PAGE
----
The recent Rafale controversy is the symptom of a larger underlying problem in decision-making, transparency and consistency of public policy

by Suhas Baliga

The Defence Procurement Procedure, 2016, (DPP) recognises the need to ensure that procurement is undertaken in a manner that takes India closer to the goal of developing a world-class domestic defence and aerospace industry. However, the offset requirements under the DPP are not helping it achieve this goal. The recent Rafale controversy is the symptom of a larger underlying problem in decision-making, transparency and consistency of public policy.

Let’s start by looking at the offsets guidelines in the DPP. Put simply, offsets are a portion of a contracted price with a foreign supplier that must be re-invested in the Indian defence sector, or against which the government can purchase technology. Some good intentions inform the DPP and its offsets regime, such as the need for public-private partnership, encouraging startups and direct investment, and flexibility for foreign suppliers. However, when it comes to the details, things look different.

Under Indian law, government procurement is treated as distribution of largesse by the state and, hence, must be fair, transparent and equitable—there can be no favouritism or nepotism in the award of public contracts. Offsets, however, operate in a strange netherworld. On the one hand, they are financed by Indian taxpayers, but on the other, award of contracts by foreign suppliers are not subject to public procurement safeguards. The DPP even seems to indicate that the foreign supplier has complete discretion on choice of the Indian offset partner (IOP). Assuming this is true, it would result in a moral hazard at the outset and, by extension, would permit the Indian government to avoid public procurement rules when taxpayer money is routed through a foreign supplier towards “offsets”.

While this was the government’s argument during the Rafale controversy, it would be disingenuous for the government to require foreign suppliers to have IOPs and yet not have a say in the choice of offset partner or its investments. If this were true, the offset regime would be inherently open to abuse by the foreign supplier.

Government procurement is treated as distribution of largesse by the state and must be fair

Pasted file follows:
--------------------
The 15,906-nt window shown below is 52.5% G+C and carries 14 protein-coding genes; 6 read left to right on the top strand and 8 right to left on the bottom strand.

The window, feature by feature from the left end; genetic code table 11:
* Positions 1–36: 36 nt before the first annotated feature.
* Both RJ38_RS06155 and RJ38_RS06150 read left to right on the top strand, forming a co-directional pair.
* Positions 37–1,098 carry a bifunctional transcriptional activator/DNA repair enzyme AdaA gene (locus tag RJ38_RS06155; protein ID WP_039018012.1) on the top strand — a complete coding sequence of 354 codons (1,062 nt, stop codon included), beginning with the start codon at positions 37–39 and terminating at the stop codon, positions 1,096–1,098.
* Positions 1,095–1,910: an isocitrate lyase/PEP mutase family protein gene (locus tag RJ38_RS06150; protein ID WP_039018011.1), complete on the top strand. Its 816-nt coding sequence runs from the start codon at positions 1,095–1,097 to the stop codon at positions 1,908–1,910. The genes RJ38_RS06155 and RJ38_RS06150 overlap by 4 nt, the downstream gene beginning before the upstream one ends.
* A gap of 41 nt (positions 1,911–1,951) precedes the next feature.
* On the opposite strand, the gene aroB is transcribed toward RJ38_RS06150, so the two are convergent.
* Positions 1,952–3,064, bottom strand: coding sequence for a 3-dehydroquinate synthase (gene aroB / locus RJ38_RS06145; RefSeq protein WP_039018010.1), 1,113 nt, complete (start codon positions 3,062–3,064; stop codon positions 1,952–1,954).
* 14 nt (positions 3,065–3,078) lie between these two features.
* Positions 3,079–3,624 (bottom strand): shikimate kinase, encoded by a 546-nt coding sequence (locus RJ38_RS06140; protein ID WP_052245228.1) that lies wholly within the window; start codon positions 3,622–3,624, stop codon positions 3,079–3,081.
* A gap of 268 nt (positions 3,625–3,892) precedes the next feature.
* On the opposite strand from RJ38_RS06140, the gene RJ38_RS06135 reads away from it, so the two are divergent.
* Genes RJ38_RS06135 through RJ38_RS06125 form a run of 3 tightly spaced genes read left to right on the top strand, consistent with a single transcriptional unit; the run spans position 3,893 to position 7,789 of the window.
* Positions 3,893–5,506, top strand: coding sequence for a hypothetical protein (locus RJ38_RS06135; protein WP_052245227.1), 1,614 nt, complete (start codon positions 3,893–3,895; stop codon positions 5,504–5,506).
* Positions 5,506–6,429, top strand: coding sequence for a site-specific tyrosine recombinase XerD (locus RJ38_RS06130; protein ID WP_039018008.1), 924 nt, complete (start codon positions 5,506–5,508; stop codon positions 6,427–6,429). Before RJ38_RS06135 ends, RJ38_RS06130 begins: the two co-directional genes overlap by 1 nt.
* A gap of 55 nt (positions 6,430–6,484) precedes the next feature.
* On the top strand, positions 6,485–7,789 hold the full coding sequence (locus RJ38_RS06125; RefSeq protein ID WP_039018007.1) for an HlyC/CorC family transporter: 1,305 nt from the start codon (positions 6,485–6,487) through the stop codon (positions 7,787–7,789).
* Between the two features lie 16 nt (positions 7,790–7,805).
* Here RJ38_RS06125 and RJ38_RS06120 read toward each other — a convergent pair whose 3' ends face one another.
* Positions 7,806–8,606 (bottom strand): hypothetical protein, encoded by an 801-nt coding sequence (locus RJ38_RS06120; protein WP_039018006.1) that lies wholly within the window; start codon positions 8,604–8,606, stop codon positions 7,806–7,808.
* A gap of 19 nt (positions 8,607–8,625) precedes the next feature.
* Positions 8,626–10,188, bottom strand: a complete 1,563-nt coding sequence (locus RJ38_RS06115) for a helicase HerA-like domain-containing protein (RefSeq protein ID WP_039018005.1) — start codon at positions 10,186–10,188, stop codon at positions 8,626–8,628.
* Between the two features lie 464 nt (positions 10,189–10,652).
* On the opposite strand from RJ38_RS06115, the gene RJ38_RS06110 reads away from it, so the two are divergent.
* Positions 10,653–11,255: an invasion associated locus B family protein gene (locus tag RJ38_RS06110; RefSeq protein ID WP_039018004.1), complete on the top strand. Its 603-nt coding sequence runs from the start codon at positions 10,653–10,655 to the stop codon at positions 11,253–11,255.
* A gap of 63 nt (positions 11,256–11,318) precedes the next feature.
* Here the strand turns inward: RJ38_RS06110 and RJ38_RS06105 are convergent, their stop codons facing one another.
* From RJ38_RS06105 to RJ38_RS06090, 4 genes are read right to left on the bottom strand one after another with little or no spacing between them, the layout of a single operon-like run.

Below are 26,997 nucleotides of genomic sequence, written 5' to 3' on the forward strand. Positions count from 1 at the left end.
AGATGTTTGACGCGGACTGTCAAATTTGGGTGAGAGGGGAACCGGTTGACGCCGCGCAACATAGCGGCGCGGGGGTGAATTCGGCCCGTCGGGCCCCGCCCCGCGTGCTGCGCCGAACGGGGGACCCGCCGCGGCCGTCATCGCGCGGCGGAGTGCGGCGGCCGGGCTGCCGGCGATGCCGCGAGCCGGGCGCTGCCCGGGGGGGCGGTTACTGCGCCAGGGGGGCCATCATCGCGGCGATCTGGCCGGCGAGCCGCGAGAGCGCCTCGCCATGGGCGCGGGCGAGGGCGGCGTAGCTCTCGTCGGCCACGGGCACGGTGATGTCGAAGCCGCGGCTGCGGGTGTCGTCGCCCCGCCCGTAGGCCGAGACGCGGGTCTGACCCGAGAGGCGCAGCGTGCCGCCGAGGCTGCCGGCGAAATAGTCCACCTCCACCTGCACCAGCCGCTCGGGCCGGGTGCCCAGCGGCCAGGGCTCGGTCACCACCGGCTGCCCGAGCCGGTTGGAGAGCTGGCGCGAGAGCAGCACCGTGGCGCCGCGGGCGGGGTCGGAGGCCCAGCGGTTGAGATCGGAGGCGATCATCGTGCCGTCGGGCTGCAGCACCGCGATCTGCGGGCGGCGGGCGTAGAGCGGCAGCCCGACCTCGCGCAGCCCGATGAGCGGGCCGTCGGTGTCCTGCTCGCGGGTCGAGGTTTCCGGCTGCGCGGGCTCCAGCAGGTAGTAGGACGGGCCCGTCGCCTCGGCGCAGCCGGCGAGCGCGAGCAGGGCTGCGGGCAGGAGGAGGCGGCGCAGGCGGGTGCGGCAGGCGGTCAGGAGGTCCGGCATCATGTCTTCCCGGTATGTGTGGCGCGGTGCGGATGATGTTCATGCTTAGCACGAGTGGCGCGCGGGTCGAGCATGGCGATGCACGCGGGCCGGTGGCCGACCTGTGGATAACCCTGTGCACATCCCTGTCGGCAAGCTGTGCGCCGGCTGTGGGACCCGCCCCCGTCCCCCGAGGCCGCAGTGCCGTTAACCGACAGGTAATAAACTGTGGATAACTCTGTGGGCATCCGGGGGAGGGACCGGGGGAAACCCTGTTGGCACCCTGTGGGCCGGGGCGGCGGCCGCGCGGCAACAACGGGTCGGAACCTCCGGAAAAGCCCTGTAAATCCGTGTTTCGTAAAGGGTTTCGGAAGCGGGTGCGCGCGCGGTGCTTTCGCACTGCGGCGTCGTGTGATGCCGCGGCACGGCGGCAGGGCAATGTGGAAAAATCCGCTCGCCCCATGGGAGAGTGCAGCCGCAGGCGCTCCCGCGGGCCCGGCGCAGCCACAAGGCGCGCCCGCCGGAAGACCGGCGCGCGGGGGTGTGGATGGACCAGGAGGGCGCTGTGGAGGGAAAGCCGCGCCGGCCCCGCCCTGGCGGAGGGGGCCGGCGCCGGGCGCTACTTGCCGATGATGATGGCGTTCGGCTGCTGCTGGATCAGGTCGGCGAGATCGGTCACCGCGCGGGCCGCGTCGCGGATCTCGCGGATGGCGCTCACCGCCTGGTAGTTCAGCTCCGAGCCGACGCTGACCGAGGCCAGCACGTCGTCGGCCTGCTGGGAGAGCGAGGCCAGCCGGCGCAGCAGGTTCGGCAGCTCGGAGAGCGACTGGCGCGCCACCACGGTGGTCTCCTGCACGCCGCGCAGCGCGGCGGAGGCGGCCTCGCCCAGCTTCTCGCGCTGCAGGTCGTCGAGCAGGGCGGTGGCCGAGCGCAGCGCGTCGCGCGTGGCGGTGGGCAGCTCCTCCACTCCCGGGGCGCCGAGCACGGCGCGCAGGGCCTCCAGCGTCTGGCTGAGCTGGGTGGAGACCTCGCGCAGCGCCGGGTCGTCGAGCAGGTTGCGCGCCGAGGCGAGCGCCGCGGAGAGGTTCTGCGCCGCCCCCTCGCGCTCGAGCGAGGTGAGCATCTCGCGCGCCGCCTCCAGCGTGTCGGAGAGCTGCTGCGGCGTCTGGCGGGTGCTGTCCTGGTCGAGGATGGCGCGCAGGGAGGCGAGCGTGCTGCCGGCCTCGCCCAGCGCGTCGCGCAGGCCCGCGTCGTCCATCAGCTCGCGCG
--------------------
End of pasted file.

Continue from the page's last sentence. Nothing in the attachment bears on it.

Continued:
The DPP covers for this by providing the government with extensive control over selection of the offset partner. For instance, it has the power to bar any entity from becoming an offset partner. The government also retains the power to evaluate offset proposals received in response to procurement tenders and conclude offset contracts. The DPP also provides that all offset proposals will be approved by the Union minister of defence, regardless of their value. During the period of the contract, any change in the Indian offset partner also requires government approval.

Therefore, it is unlikely that the government of India has nothing to do with the selection of Indian offset partners. Neither would this be desirable. If the intention is to create a free, open and competitive market, and yet at the same time, ensure that Indian taxpayers aren’t taken for a ride, are the offset guidelines satisfactory?

They aren’t. First, defence procurement should be subject to transparent processes that ensure that Indian companies, big and small, compete on a level playing field. The selection of a large (and failing) conglomerate with no prior experience, as is the case with Rafale, would not have been possible if the government had directly procured under a sophisticated award process. If it is not possible or desirable under a direct procurement regime, it is difficult to argue that it is desirable under an offsets regime.

Second, while the procurement policy recognizes the need for domestic private partnership, it does not mandate a fair and diverse procurement process for offsets. Given the large contract values involved, this makes it likely that foreign suppliers will partner with just one or two large industrial groups to discharge their offset obligations.

Third, the definition of IOP is flawed. IOPs are defined as Indian enterprises engaged in making eligible products and/or services. If the objective is to build a domestic defence sector, the focus should instead be on direct investments. In other sectors where India has succeeded, foreign technology and know-how has followed investments, irrespective of ownership. “Indian” ownership does not necessarily contribute to the growth of a sector, as much as investments within Indian shores. Focussing on investments will ensure that companies of all sizes, including foreign companies who wish to manufacture in India, are permitted to grow and flourish. For this, regulations that restrict foreign investments in the defence sector require a dose of reform.

More importantly, transparency is essential in procurement contracts. While national security arguments may withstand scrutiny in outright sales (regarding, say, specifications and customization) or where specific components or technology transfer are involved, they do not stand scrutiny in relation to offsets. In the interest of fairness, foreign suppliers should be free to invest in India, yet at the same time, offset investments/procurement must be subject to safeguards along the lines of those that govern public procurement, because after all, they are expending public funds.

Without substantive reforms in the DPP, there are likely to be more controversies and perceptions of crony capitalism. What is worse, the substantial amount of taxpayer’s money meant for the development of an indigenous defence sector might not find its way back.